It’s a growing problem across rural America, finding veterinarians, especially large animal veterinarians. Statistics show as many vets retire, or relocate, livestock owners are finding it more difficult to find needed care.
Why is rural America struggling with this shortage? Interim Washington state Veterinarian Dr. Amber Itle says it’s a very complex issue, and there are a lot of things to look at. “One, I don’t know that we’re recruiting the right types of students in veterinary schools. We need to recruit students from rural communities and from agriculture, that want to come back and work in these communities, live in these communities, stay in these communities, for a long time. The second issue is that a lot of veterinarians have spouses that also have careers, and trying to find careers for them in rural communities can also be a challenge.”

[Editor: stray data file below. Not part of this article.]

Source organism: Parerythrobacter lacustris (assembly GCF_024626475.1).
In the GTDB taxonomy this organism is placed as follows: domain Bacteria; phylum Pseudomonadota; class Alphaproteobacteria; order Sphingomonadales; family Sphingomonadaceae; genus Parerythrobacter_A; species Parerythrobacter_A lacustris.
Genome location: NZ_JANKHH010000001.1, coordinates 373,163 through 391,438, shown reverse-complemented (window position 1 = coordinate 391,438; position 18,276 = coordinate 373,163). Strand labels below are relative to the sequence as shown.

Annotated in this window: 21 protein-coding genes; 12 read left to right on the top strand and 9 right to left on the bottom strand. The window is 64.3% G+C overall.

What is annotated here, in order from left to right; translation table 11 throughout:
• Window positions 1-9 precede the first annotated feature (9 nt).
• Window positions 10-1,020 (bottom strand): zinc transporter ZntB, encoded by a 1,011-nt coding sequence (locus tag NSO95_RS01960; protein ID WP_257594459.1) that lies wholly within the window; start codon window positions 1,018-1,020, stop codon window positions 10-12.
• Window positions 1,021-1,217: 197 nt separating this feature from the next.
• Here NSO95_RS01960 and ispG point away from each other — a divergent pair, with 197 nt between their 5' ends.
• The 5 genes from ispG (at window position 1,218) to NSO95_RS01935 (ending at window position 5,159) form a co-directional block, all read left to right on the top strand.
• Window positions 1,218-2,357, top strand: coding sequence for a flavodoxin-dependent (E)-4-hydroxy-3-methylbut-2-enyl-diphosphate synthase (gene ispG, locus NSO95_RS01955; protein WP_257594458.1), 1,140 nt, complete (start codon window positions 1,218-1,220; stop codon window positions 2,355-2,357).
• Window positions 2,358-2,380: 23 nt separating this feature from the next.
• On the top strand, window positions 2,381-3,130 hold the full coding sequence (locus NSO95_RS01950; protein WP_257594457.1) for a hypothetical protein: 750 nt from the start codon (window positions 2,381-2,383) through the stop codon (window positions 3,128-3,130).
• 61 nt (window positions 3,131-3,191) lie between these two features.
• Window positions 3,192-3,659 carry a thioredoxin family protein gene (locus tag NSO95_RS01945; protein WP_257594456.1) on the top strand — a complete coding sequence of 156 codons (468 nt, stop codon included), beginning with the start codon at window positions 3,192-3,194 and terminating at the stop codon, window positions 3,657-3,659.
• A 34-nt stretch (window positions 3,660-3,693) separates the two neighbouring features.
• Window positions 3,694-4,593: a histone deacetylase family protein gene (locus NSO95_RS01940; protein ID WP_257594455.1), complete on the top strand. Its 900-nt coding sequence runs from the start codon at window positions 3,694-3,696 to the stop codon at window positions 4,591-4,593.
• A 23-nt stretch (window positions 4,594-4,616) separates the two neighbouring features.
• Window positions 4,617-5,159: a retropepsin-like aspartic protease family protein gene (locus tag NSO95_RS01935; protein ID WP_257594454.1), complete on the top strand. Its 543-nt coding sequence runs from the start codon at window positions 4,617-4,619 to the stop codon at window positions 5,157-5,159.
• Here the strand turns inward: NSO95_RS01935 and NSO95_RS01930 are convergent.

In response ,the Washington state veterinarians office successfully nominated four vet shortage areas across the Evergreen state, opening the door for veterinarians to take advantage of both USDA’s Veterinary Medicine Loan Repayment Program, and the Veterinary Services Gran Program.
Itle noted being a large animal veterinarian is so important for a variety of reasons. “We contribute to food safety. A safe food supply for everybody out there to eat is really important. We are very much involved in public health, and we deal with diseases every day. We’re at the forefront of the One Health Initiative, when we think about public health, animal health and environmental health and antimicrobial stewardship. We’re so important and critical to having a voice in that structure and really making a difference. And you know, animal health and welfare; as public values and views change we need to be there to help educate that public.”